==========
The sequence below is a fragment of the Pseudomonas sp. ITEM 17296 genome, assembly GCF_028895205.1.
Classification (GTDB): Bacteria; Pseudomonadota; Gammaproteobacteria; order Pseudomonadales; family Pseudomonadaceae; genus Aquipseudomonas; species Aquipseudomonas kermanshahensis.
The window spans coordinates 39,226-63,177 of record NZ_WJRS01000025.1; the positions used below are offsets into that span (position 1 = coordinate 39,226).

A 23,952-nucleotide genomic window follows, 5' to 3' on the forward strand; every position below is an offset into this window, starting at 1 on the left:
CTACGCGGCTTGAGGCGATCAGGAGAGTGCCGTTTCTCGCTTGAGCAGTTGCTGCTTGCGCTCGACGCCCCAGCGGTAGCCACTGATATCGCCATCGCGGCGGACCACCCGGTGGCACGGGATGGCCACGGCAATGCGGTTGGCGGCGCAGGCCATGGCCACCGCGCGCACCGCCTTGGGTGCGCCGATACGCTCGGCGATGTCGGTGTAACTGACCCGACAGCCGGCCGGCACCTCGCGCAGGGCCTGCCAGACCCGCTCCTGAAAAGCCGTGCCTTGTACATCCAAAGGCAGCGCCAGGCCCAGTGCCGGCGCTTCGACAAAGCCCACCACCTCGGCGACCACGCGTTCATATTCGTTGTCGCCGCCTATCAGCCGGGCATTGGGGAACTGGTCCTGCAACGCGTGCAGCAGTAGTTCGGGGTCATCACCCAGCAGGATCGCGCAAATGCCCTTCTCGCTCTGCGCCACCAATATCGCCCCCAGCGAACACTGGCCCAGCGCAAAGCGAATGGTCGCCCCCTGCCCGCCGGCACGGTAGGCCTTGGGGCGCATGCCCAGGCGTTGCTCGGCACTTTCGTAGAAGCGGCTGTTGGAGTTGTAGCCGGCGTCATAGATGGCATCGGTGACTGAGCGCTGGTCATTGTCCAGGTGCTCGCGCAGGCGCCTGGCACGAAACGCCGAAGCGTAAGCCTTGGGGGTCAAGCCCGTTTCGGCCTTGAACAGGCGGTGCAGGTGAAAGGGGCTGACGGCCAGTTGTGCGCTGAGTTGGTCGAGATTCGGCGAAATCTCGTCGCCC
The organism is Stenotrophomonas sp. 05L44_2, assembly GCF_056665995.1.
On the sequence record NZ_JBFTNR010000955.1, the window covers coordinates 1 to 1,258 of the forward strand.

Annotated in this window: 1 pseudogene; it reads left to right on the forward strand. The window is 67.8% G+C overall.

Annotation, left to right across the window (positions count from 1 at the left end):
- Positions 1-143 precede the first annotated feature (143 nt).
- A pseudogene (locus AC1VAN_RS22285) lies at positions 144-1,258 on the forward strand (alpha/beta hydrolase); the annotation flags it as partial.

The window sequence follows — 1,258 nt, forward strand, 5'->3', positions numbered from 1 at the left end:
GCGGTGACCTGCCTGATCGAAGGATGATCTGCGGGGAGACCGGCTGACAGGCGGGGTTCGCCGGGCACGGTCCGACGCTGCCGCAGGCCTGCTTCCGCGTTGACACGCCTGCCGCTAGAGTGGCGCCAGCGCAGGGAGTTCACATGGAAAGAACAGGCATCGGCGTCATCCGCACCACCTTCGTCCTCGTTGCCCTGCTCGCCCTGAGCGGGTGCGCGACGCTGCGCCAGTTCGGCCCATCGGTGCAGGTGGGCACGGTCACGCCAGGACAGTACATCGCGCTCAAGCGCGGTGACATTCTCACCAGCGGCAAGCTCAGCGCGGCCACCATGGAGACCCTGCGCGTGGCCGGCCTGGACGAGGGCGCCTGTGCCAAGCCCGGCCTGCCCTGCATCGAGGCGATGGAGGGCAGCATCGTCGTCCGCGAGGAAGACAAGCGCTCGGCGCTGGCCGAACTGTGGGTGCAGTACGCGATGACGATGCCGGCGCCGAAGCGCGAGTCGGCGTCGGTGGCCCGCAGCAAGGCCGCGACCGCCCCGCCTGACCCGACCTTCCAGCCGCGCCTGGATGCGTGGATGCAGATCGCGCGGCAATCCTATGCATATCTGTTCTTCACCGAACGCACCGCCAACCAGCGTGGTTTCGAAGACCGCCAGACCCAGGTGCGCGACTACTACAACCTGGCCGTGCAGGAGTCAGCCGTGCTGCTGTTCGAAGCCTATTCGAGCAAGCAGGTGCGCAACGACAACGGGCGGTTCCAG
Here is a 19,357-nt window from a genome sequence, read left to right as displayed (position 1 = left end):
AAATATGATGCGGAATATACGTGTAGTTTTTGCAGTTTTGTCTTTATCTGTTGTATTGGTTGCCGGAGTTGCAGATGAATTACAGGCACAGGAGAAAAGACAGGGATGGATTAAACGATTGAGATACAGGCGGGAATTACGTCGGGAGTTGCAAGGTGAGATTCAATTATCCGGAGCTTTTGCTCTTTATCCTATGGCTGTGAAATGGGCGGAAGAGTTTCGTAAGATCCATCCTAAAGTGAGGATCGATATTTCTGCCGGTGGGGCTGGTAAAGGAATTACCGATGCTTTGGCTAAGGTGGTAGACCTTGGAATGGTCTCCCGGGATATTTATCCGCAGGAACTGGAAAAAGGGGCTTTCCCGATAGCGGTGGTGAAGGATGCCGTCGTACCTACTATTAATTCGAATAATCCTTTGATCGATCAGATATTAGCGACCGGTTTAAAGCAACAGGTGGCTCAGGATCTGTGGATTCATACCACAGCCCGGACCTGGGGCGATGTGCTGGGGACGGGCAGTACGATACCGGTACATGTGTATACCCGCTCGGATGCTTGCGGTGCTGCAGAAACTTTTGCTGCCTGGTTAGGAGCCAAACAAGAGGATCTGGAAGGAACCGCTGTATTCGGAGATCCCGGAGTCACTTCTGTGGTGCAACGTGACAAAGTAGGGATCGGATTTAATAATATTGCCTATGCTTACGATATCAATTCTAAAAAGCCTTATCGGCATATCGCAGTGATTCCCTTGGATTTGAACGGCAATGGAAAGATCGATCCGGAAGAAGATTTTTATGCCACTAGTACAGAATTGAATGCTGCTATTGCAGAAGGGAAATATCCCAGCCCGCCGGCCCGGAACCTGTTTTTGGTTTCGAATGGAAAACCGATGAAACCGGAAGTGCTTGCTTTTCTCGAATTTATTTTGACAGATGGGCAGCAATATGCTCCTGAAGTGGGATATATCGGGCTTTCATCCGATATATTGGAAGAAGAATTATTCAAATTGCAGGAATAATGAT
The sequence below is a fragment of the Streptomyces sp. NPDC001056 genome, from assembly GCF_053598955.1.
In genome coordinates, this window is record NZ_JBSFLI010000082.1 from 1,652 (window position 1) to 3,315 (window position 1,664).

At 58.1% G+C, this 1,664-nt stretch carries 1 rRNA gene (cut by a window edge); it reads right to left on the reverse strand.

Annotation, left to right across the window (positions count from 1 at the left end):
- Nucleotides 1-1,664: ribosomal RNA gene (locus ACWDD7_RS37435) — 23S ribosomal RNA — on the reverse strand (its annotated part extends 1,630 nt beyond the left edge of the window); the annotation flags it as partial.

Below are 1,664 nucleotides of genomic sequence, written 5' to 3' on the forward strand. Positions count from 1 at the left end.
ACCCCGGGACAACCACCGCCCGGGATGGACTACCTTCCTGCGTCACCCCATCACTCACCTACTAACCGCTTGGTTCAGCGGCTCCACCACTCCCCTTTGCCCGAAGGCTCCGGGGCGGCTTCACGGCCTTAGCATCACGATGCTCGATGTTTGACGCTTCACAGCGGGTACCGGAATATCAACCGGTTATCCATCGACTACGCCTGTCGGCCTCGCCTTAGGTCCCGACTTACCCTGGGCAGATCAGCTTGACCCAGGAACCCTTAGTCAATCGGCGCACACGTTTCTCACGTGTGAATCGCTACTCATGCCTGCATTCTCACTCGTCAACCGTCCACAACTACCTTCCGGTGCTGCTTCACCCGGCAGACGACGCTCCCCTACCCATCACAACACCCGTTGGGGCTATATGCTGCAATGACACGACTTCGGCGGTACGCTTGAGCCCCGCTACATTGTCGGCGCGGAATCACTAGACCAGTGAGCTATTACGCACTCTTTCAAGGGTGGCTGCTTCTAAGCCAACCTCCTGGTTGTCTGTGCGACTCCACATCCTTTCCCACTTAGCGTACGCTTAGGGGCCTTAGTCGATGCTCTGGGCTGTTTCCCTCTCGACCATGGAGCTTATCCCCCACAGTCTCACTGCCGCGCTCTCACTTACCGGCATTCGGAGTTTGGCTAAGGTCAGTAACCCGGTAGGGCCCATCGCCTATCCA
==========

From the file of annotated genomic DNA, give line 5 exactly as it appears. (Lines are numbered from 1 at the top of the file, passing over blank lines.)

CTACGCGGCTTGAGGCGATCAGGAGAGTGCCGTTTCTCGCTTGAGCAGTTGCTGCTTGCGCTCGACGCCCCAGCGGTAGCCACTGATATCGCCATCGCGGCGGACCACCCGGTGGCACGGGATGGCCACGGCAATGCGGTTGGCGGCGCAGGCCATGGCCACCGCGCGCACCGCCTTGGGTGCGCCGATACGCTCGGCGATGTCGGTGTAACTGACCCGACAGCCGGCCGGCACCTCGCGCAGGGCCTGCCAGACCCGCTCCTGAAAAGCCGTGCCTTGTACATCCAAAGGCAGCGCCAGGCCCAGTGCCGGCGCTTCGACAAAGCCCACCACCTCGGCGACCACGCGTTCATATTCGTTGTCGCCGCCTATCAGCCGGGCATTGGGGAACTGGTCCTGCAACGCGTGCAGCAGTAGTTCGGGGTCATCACCCAGCAGGATCGCGCAAATGCCCTTCTCGCTCTGCGCCACCAATATCGCCCCCAGCGAACACTGGCCCAGCGCAAAGCGAATGGTCGCCCCCTGCCCGCCGGCACGGTAGGCCTTGGGGCGCATGCCCAGGCGTTGCTCGGCACTTTCGTAGAAGCGGCTGTTGGAGTTGTAGCCGGCGTCATAGATGGCATCGGTGACTGAGCGCTGGTCATTGTCCAGGTGCTCGCGCAGGCGCCTGGCACGAAACGCCGAAGCGTAAGCCTTGGGGGTCAAGCCCGTTTCGGCCTTGAACAGGCGGTGCAGGTGAAAGGGGCTGACGGCCAGTTGTGCGCTGAGTTGGTCGAGATTCGGCGAAATCTCGTCGCCC